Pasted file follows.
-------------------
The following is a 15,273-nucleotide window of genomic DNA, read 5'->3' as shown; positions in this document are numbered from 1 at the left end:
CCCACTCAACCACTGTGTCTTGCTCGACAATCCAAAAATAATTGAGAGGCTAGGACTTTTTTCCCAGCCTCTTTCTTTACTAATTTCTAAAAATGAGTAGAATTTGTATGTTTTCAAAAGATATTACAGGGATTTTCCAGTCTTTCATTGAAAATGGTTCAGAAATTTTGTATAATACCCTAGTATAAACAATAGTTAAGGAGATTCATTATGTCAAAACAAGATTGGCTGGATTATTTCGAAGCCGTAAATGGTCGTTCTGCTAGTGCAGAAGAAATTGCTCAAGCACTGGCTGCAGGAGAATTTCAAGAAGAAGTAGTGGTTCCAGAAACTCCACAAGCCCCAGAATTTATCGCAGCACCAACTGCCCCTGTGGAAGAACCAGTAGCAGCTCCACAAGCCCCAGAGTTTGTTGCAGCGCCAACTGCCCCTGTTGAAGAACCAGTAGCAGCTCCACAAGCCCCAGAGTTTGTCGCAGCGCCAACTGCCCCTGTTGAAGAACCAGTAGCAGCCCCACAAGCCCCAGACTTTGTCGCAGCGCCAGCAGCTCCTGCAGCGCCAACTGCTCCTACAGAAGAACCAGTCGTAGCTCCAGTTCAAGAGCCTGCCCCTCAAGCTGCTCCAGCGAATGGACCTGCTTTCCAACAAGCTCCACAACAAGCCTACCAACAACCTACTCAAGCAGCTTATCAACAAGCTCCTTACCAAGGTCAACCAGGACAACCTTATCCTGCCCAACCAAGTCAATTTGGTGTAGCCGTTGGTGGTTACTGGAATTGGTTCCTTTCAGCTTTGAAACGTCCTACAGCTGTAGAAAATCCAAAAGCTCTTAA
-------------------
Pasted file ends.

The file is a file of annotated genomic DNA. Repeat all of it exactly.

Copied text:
The following is a 15,273-nucleotide window of genomic DNA, read 5'->3' as shown; positions in this document are numbered from 1 at the left end:
CCCACTCAACCACTGTGTCTTGCTCGACAATCCAAAAATAATTGAGAGGCTAGGACTTTTTTCCCAGCCTCTTTCTTTACTAATTTCTAAAAATGAGTAGAATTTGTATGTTTTCAAAAGATATTACAGGGATTTTCCAGTCTTTCATTGAAAATGGTTCAGAAATTTTGTATAATACCCTAGTATAAACAATAGTTAAGGAGATTCATTATGTCAAAACAAGATTGGCTGGATTATTTCGAAGCCGTAAATGGTCGTTCTGCTAGTGCAGAAGAAATTGCTCAAGCACTGGCTGCAGGAGAATTTCAAGAAGAAGTAGTGGTTCCAGAAACTCCACAAGCCCCAGAATTTATCGCAGCACCAACTGCCCCTGTGGAAGAACCAGTAGCAGCTCCACAAGCCCCAGAGTTTGTTGCAGCGCCAACTGCCCCTGTTGAAGAACCAGTAGCAGCTCCACAAGCCCCAGAGTTTGTCGCAGCGCCAACTGCCCCTGTTGAAGAACCAGTAGCAGCCCCACAAGCCCCAGACTTTGTCGCAGCGCCAGCAGCTCCTGCAGCGCCAACTGCTCCTACAGAAGAACCAGTCGTAGCTCCAGTTCAAGAGCCTGCCCCTCAAGCTGCTCCAGCGAATGGACCTGCTTTCCAACAAGCTCCACAACAAGCCTACCAACAACCTACTCAAGCAGCTTATCAACAAGCTCCTTACCAAGGTCAACCAGGACAACCTTATCCTGCCCAACCAAGTCAATTTGGTGTAGCCGTTGGTGGTTACTGGAATTGGTTCCTTTCAGCTTTGAAACGTCCTACAGCTGTAGAAAATCCAAAAGCTCTTAA